Published: 06:00, 31 July 2021
David Rawlins has been delivering the mail to the people of Maidstone for 50 years.
But now, having reached his 66th birthday, Mr Rawlins from Pilgrims Way, Boxley, has finally hung up his sack, eased the shoes off his aching feet and is enjoying his well earned retirement.
Mr Rawlins began his career with the Post Office as telegram boy working out of the sorting office in King Street, Maidstone. He was 15 and had just left school at Vinters Boys (now Valley Park.) He explained: "In those days of course there were no mobiles and many people didn't even have a land-line, so the only way to get an urgent message through to somebody was by telegram."
The message was tele-typed through to the sorting office, printed out on a piece of paper and the young Rawlins dispatched to deliver it.
He said: "It was difficult at first because I didn't know my way around too well, but I soon got the hang of it."
After a couple of years, he graduated to being a postman. He said: "My first round was the Sandling area and Weavering Street - then a quiet country road, Grove Green didn't exist!"
His rounds changed over the years - he finished up delivering to Oakwood Park and Shaftesbury Drive, but the round he enjoyed most was delivering to the Leeds Castle estate.
He said: "You'd be surprised how many lodges and homes there are within the estate. I used to take my breakfast and eat it by the lake watching the sun come up."
Which brings us to the early starts. He said: "We began at 5am to sort the mail and then be delivering by 7am. In those days, we made two deliveries to every address each day - now it's only one."
In 1983, Mr Rawlins followed the Post Office as it moved to a new sorting office in Sandling Road, and then 10 years ago, moved again as the office switched to the Park Wood industrial estate.
He said: "The Post Office was a good employer. After I first started they paid for me to have lessons to ride a moped and then later - after we moved away from using bicycles - driving lessons for the delivery van."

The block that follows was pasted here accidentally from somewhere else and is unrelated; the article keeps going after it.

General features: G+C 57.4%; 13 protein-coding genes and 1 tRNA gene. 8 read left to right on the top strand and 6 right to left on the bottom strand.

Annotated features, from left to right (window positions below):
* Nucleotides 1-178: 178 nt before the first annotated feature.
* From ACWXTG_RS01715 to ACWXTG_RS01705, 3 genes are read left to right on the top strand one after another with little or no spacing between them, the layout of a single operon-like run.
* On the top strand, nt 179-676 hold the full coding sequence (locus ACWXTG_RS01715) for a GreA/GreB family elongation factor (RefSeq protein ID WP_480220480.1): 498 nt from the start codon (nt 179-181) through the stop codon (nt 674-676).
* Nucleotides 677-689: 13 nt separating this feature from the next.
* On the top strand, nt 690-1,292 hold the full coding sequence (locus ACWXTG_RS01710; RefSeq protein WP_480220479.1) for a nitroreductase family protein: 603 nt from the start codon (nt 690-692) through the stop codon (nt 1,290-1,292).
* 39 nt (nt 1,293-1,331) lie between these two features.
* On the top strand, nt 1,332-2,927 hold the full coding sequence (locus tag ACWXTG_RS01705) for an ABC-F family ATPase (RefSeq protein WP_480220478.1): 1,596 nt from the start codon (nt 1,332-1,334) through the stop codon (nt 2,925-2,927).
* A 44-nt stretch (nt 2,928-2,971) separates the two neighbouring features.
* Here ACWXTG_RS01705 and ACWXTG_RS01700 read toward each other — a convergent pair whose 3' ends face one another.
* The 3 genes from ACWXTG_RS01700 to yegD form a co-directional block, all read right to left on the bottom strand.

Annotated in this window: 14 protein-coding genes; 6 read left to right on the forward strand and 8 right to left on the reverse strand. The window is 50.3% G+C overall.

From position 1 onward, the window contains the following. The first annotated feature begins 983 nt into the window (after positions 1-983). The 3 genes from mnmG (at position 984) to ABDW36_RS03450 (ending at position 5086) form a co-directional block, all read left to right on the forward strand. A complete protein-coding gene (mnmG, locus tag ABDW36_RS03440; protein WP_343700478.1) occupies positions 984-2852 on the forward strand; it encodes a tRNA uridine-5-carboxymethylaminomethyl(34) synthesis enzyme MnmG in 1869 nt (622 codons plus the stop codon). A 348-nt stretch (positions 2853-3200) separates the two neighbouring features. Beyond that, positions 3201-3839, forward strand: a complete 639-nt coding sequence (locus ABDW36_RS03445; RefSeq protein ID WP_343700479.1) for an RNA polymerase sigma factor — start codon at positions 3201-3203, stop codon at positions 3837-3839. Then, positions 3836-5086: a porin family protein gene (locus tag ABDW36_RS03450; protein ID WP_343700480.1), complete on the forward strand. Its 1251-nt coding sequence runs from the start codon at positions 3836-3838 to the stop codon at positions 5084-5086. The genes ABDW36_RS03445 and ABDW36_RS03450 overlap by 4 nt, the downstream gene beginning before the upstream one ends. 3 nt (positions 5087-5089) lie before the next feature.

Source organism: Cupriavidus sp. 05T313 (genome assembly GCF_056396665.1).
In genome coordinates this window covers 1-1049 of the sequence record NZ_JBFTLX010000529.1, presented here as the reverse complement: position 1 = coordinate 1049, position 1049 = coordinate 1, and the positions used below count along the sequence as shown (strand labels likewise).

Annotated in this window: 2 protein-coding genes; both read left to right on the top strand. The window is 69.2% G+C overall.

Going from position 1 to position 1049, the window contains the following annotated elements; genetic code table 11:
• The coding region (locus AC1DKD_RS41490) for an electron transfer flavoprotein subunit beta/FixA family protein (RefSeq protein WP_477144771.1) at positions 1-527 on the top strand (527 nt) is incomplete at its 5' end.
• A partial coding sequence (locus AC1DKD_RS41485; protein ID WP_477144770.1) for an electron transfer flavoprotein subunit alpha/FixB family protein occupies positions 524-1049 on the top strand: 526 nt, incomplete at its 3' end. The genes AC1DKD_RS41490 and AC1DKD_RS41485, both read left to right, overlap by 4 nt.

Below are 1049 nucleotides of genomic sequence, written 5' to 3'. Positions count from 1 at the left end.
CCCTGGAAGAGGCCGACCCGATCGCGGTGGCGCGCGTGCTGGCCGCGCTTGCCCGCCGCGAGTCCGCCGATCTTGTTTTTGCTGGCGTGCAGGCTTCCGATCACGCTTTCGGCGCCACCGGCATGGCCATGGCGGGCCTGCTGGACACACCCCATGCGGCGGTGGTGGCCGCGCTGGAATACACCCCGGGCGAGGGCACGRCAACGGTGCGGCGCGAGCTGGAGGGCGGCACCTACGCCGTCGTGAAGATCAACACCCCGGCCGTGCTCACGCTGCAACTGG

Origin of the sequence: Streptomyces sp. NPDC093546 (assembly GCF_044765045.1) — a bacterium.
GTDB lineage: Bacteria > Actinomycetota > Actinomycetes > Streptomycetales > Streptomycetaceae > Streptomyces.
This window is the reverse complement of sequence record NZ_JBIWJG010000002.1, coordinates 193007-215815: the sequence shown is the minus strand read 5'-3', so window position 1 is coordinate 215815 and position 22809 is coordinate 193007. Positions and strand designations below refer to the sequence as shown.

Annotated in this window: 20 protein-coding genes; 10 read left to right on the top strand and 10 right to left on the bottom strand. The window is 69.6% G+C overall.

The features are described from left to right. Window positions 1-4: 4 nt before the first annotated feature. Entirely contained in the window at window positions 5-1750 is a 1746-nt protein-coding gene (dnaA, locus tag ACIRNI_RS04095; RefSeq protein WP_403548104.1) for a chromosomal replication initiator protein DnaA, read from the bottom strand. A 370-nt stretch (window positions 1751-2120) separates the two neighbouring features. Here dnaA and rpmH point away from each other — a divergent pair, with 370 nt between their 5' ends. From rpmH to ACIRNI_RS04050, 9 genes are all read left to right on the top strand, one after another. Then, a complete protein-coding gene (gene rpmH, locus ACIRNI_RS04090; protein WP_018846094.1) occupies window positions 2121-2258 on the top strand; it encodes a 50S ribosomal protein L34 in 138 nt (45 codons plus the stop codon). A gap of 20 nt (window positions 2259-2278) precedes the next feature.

He also liked the uniforms. He said:" "We started in dark serge, but later graduated to comfortable lightweight gear."
But there were downsides.
He listed them in order as the weather, dogs, and inappropriately placed letter boxes.
He said: "It's a healthy job. You get plenty of exercise and fresh air. But you also have to deliver in all weathers, and it's usually too hot, too cold, or too wet!"
Dogs he generally managed to avoid apart from "a few nips around the ankles" but he revealed that he and his colleagues kept a marking system in the sorting office labelling the addresses that had dogs to watch out for.
And letterboxes? "Don't get me started," he said. "Some are broken and you can't push the flap open, some are right down on the ground and you have to really bend over, others are up high.
"On my last round there's a block of flats where the letterboxes are above my head - and I'm 5ft 10in!"
During his time at the Post Office he featured in a campaign led by the then Maidstone Neighbourhood Watch co-ordinator PC Mick Wright to encourage the town's 300 postmen to look out for suspicious activity on their rounds, perhaps signs a house had been burgled, or indications such as the milk not being taken in that perhaps an elderly resident was in trouble.
Now he's retired, Mr Rawlins plans to spend more time on his hobby of collecting old post-cards of the places he used to deliver mail too, which included Allington Castle as well as Leeds.
A bachelor for most of his life, Mr Rawlins is also planning to spend more time with Jean, his wife of just three and half years, who is the widow of his best friend.
He said: "We've actually known each other 40 years - in fact I was her postman - and we're very happy together."